Capitol Hill Tech | Maggie Finch & Casey Selleck of King of the Web



Lucky number three in the Capitol Hill Tech series is King of the Web.

 CHS has profiled the start-up with an all-star cast of backers in the past. Think American Idol or America’s Got Talent for the Internet — King of the Web hosts competitions between internet celebrities who invite their fans to vote for them to win in a variety of categories, including the cash-prize winning King of the Web. 

King of the Web is in the third floor of the Odd Fellows building, with a killer view of Cal Anderson Park and Substantial’s roof deck.

I met with Maggie Finch, CEO, and Casey Selleck, vice president of marketing and business development, for an interview over coffee at Oddfellows, King of the Web’s unofficial cafeteria.

Before we jump in, we’d also like to talk to more small, one and two-person (OK, maybe three-person) start-ups around the Hill. Have a story to tell us? Drop us a line.

How did King of the Web get created? Why a competition?

Maggie Finch: This started with a conversation with a guy named Nick Hanauer. It was also a conversation with Rich Barton. We got talking about the digital sensation that is the web cloud and about digital influence. A lot of young people found themselves in the catbird seat of telling people how to feel, how to act. They are looking from this great perch, all these young people are looking to them for product wisdom, for cultural wisdom. It’s currently through written word, and largely through video. We got talking about that, and [Hanauer] had the idea to tackle it by doing an American Idol that would let people win some attention and some cash. It was supposed to be fun and fizzy.  We got it [the platform] built, the hard part was creating the tools for real time voting and scrubbing for fraud.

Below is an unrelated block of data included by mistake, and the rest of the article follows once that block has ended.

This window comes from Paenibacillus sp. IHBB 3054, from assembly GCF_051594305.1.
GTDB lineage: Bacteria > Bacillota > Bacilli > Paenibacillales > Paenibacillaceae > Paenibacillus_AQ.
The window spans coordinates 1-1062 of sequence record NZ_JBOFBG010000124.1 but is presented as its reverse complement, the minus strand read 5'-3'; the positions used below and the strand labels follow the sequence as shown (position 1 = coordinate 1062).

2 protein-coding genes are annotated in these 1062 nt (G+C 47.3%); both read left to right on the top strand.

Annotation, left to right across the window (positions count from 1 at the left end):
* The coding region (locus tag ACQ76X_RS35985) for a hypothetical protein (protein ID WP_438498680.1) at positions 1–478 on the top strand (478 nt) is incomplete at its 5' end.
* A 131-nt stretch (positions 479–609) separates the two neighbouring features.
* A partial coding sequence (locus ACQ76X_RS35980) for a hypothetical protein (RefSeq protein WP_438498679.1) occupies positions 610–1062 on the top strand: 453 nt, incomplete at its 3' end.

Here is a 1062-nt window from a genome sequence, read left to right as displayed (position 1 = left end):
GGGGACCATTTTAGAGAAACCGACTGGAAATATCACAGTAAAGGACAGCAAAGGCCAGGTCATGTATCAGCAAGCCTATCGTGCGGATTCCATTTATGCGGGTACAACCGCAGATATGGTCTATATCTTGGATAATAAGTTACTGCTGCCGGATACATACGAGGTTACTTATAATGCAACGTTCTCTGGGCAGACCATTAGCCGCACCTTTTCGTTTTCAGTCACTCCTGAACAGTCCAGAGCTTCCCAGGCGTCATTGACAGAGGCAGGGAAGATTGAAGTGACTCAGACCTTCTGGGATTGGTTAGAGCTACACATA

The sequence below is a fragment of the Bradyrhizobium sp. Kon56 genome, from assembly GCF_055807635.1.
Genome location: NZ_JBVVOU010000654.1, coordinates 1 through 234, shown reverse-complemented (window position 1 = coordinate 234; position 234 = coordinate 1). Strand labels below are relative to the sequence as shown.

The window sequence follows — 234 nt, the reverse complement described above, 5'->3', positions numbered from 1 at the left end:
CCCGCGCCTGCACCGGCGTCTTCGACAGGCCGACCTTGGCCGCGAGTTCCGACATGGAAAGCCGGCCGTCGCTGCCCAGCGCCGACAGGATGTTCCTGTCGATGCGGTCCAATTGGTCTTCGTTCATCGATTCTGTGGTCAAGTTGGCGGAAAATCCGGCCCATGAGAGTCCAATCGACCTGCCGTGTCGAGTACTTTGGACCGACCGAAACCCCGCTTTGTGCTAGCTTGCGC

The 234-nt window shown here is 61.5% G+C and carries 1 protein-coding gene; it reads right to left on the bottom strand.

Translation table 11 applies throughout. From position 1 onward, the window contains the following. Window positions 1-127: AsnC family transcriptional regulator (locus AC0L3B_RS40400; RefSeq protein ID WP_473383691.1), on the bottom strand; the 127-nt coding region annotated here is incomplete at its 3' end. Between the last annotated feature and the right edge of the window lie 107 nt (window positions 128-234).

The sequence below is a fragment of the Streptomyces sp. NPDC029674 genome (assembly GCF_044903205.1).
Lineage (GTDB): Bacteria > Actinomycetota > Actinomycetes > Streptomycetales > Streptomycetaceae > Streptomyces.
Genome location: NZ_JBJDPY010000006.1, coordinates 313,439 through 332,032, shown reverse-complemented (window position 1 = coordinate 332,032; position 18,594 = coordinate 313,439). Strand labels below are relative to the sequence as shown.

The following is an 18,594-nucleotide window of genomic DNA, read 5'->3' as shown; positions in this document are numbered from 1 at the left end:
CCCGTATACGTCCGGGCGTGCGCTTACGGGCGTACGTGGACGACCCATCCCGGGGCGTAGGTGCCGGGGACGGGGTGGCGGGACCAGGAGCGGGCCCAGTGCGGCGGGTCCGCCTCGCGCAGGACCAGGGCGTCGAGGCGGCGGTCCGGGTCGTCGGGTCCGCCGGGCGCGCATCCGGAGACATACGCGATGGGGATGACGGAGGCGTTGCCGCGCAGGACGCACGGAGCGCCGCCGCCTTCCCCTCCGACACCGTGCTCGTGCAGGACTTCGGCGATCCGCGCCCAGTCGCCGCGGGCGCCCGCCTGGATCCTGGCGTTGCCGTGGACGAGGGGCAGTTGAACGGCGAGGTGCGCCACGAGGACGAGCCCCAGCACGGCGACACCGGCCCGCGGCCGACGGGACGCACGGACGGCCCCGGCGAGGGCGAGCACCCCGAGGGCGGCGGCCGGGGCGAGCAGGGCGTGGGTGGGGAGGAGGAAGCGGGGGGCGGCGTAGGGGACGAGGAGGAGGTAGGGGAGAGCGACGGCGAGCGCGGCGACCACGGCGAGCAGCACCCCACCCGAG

Every one of us here might have 600 Facebook friends, but we’re really lightweight in the sense of [online] clout. There are these people who are really celebrities of influence, and they showed up. We didn’t know that before. We do now.  All their talents are rooted in relationship entertainment. It doesn’t matter if they’re singing or dancing or gaming or talking, they all have to have a base skill of building relationships

They’re really good at building relationships in a way that [traditional] celebrities haven’t figured out.  They’re really working hard to have a genuine dialogue with their followers. They follow up with 50% of the comments, they’ll call people on the phone, they really work hard to build relationships with their audience.  We thought a million people would campaign, but a thousand people campaigned and a million people loved them.

People ask how we grew so quickly. It’s because of this handful of kids with a huge influence. When they go onto Facebook and say “I’m trying to be king, vote for me”, their followers will do it.  Kim Kardashian can tell people to buy hair extensions, and she’ll get a good amount of people to buy them. But by percentages she won’t be able to mobile the same amount of people as these kids.

Why have offices on Capitol Hill?

Finch: We were getting showed around. One of my investors & cofounders, Scott Howe, he and I were looking at space. We looked at all the classic places to be, and we’d ask brokers to show us Capitol Hill and they wouldn’t know where to show us. I feel like brokers should know more.

I have a lot of friends in spaces with classic drop-down ceiling, Dilbert land, and they’ll ask us how we got our space. They want to wear cool clothes but they’ll be in triple pleated khakis because they feel like they should be wearing them [in their office/ architectural environment].

Behold, the offices of internet kingmakers (Image: CHS)